Fashion at the Expense of No-one: How to Maintain an Ethical and Stylish Wardrobe

There's nothing quite like the feeling of finding the perfect outfit, but next time you fancy picking up a bargain, you might want to think twice about where you shop. Fast fashion — the name given to cheap clothing made in sweatshops — is polluting our planet, creating needless waste, and having terrible consequences for workers in the developing world. But, if you agree with Stella McCartney's recent proclamation that we need to overhaul the 'incredibly wasteful and harmful' fashion industry, then there are ways you can indulge your shopping craving without the guilt. 

Here, we're sharing a few simple ways you can make your wardrobe more ethical, including sourcing fair trade pieces, cutting down on waste, and how to suss out which brands are actually eco-friendly. Just keep on reading to learn the four things that every fashion-lover should know. 

Shop for Ethical and Pre-Owned Jewellery

When it comes unethical practices, there are few industries more at fault than the diamond mining industry. So how do you add some sparkle to your jewellery box without becoming part of the problem? 
Many fashionistas champion fair-trade diamonds, according to Sarah Buck, Head of Retail at Est.1897, these aren't a foolproof solution. She advises sourcing pre-owned jewellery as an alternative. "The problem with so much jewellery that claims to be fair trade is that all of the materials aren’t always traceable," she says. "Even if the diamond has been mined in an environmentally friendly way, and the workers were paid a fair price, the metal in the band or the setting might have come from somewhere much less conscientious. 

"More importantly, even if you buy a fair-trade piece, you're still fuelling the demand for new diamonds, which is what funds the mining industry and causes so much injustice around the world. If you want to make sure that your jewellery doesn't contribute to future injustices, then go for pre-owned pieces: this way, you can be sure that you won't be adding to the demand for new diamonds and precious metals. Plus, there are so many pre-loved pieces available that you won't have to compromise when it comes to finding a style you like." 

Pre-owned however may not be to everyone's taste when buying jewellery, so make sure you read and research and look for brands like these.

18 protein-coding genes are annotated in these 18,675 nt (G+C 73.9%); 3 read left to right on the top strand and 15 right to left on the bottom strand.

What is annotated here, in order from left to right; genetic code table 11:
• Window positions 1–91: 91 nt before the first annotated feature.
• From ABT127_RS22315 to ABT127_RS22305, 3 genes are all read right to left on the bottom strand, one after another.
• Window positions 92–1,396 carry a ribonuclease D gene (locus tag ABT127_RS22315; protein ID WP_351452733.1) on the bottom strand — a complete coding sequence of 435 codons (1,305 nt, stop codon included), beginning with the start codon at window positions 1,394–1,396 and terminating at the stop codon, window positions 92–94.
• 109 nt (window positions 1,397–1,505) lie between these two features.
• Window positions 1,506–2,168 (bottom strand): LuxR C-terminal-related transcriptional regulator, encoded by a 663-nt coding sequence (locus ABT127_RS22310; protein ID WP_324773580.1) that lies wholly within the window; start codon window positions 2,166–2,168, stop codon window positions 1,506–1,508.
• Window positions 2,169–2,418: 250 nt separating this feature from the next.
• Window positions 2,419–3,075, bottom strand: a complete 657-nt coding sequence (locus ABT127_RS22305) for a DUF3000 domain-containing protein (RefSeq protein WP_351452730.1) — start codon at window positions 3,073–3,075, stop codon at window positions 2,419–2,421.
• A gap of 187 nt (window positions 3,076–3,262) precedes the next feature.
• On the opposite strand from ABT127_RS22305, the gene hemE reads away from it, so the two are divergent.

Learn How to Spot a Fair-Trade Brand

A few years back eco-conscious, fair-trade fashion garnered a reputation for being a bit unstylish and not quite on trend . But these days it's all changed and ethical fashion doesn't have to mean hippie colours, scratchy hemp jumpers, and crocheted cardigans. The idea that eco-friendly and fair-trade clothing can also be modern and stylish is starting to catch on, and many major brands are starting to pay more attention to their production methods. 
So, next time you hit the shops, whip out your phone and do a bit of research on the product you want to buy. Fashion Revolution's transparency index allows you to quickly check out a brand's ethical credentials, so you can make an informed decision before you commit to a purchase. This way, you can be sure you aren't giving your hard-earned cash to corporations who are care more about profit than taking care of our planet. 


Don’t Forget about the Little Extras

Finding eco-friendly, fair-trade clothing and accessories can make a huge difference, so don’t let the way you buy and store your clothes let your efforts down. Plastic bags are an environmental menace, so make sure you bring a few reusable bags with you during shopping trips to avoid contributing to the problem. The same goes for plastic clothes hangers: these will likely end up in a landfill one day, so use wooden hangers instead, and decline any plastic hangers if you’re offered them at the till. 

Dispose of Your Cast-Offs Responsibly

It’s not just about making smart choices as you shop, either. Over £140 million worth of clothing goes into landfills every year, according to WRAP — so if you're committed to saving the planet, you need to be considerate about how you dispose of your clothing, too. 

Next time you want to clear out your wardrobe, take the following tips on board to help make sure your clothing is re-used, recycled or donated, rather than thrown away:

  • Donate any unwanted clothing that's still in good condition to charity or vintage shops. If you're too busy to make it to a shop, then use the British Heart Foundation's kerbside collection service. 
  • Repair your damaged or ripped clothes or take them to a specialist. 
  • If a piece of old clothing is torn or stained beyond repair, consider cutting it up to use as rags for cleaning.
  • If you can’t repair, donate or upcycle your clothes, then donate them to a local textile recycling bank, rather than putting them in the bin. You can find your nearest bank using this handy tool from Love Your Clothes. 

Looking good and feeling great doesn’t need to cost the earth, and you can still source beautiful clothes, accessories and jewellery that won’t contribute to the injustices caused by the fashion industry around the world. Just take our tips on board, and you'll be able to look stylish without worrying that your wardrobe has had a negative impact on the world.